Virginia HIPAA Breach Exposed Patient Data for 4 Years

A new HIPAA security breach has been uncovered in Virginia involving 919 patients from the Riverside Health System which operates five hospitals in Southeast Virginia. The data breach did not involve tens of thousands of patients although the security breach is one of the longest recorded to date, with ePHI data being accessible since September 2009 until the security breach was discovered on November 1 last year.

The data was not accessed by outside entities as with other recent breaches, instead a single practice nurse employed at one of the hospitals accessed the records of nearly 1000 patients. The breach was uncovered in a random audit of the hospital’s IT systems.

The nurse in question allegedly accessed the records of 919 patients, which included Social Security numbers and medical histories, although the reason for accessing the data was not provided. The nurse has since had her employment contract terminated and there is no ongoing security risk.

Riverside Health System is currently taking all reasonable steps to contact patients and mitigate any damage or loss caused. An apology has been issued to all patients affected and the Riverside Health System is in the process of implementing a number of new security controls to further protect patients.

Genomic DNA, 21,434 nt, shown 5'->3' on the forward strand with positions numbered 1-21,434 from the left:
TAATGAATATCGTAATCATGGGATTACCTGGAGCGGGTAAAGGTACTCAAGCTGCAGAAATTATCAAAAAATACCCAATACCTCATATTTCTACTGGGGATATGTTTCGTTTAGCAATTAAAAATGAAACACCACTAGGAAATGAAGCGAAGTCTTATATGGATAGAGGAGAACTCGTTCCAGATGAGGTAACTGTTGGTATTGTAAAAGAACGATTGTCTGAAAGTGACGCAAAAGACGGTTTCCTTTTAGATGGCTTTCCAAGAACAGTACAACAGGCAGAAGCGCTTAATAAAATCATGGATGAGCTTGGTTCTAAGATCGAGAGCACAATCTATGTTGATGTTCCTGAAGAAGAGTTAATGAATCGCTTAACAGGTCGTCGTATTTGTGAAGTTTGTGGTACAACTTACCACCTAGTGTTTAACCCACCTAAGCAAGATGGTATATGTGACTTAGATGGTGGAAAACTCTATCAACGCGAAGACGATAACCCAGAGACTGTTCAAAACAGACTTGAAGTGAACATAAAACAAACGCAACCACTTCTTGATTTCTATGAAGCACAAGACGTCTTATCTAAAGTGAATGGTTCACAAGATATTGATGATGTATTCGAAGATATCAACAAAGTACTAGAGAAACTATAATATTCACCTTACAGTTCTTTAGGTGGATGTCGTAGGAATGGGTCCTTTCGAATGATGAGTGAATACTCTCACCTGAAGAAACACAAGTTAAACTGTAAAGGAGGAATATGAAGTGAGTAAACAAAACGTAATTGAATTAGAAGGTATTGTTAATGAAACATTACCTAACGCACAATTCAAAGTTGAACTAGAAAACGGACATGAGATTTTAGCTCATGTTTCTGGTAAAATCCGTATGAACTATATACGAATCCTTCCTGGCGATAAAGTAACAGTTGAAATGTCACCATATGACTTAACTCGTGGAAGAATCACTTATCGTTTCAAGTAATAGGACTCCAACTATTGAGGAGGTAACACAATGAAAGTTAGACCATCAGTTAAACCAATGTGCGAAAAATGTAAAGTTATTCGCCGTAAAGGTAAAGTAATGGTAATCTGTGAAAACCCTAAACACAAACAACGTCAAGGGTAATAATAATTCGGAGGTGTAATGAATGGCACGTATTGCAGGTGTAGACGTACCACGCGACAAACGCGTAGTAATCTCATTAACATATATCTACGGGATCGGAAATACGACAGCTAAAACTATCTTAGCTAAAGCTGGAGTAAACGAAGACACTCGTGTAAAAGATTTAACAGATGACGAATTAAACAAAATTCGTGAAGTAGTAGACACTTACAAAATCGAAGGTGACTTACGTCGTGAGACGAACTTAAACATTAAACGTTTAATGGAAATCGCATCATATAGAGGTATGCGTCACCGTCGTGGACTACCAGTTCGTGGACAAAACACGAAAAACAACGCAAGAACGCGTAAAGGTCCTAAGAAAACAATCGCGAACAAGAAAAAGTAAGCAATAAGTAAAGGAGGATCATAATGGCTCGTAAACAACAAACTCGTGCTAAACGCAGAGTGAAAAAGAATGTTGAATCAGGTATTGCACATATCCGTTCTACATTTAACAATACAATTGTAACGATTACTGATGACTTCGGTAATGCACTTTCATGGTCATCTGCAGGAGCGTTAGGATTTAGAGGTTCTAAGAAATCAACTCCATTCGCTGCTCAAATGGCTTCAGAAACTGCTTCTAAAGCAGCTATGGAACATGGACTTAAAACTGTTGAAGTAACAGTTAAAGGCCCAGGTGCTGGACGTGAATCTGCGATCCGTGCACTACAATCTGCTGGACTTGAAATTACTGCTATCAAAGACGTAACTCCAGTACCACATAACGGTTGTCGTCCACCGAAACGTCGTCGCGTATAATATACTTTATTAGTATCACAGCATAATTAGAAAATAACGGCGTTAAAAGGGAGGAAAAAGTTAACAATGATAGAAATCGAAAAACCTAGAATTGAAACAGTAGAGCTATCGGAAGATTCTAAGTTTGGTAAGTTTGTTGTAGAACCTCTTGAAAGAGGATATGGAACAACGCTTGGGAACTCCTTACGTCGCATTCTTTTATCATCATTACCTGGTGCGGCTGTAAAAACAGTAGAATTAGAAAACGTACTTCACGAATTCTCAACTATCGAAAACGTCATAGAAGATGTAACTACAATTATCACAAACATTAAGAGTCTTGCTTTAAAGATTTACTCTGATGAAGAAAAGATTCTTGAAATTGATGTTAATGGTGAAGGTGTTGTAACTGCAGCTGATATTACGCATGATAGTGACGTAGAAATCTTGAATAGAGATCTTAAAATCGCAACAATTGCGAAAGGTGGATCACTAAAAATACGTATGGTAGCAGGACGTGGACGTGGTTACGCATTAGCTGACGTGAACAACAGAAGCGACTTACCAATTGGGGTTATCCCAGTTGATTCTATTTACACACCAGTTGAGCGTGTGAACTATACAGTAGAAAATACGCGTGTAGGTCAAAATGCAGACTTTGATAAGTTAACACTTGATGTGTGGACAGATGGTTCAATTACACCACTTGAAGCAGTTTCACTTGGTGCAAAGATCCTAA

All patients have been contacted by letter to inform them of the inappropriate access of their medical data, with each being offered a year of credit monitoring services without charge. However, at the time of writing, the hospital has been unable to contact 76 of the patients affected.

This breach demonstrates that any healthcare organization can be hit by a HIPAA breach, even when there is a robust compliance program in place as was the case at Riverside Health. It is important for healthcare institutions to conduct a full risk assessment to identify potential vulnerabilities and while unauthorized access to patient records by external entities must be prevented, security controls should be implemented to limit unnecessary access to sensitive data by healthcare professionals.

The Office for Civil Rights of the Department of Health and Human Services is issuing heavy fines for organizations and their business associates for data breaches resulting from willful neglect. Fines of $10,000 are issued for every violation with a maximum fine of $1.5 million per year. Security breaches such as the incident at St. Joseph´s that have not been addressed for a number of years can prove very costly, although the company will have to wait until the OCR has completed its investigation to find out if a financial penalty is issued for this breach.

Author: Steve Alder has many years of experience as a journalist, and comes from a background in market research. He is a specialist on legal and regulatory affairs, and has several years of experience writing about HIPAA. Steve holds a B.Sc. from the University of Liverpool.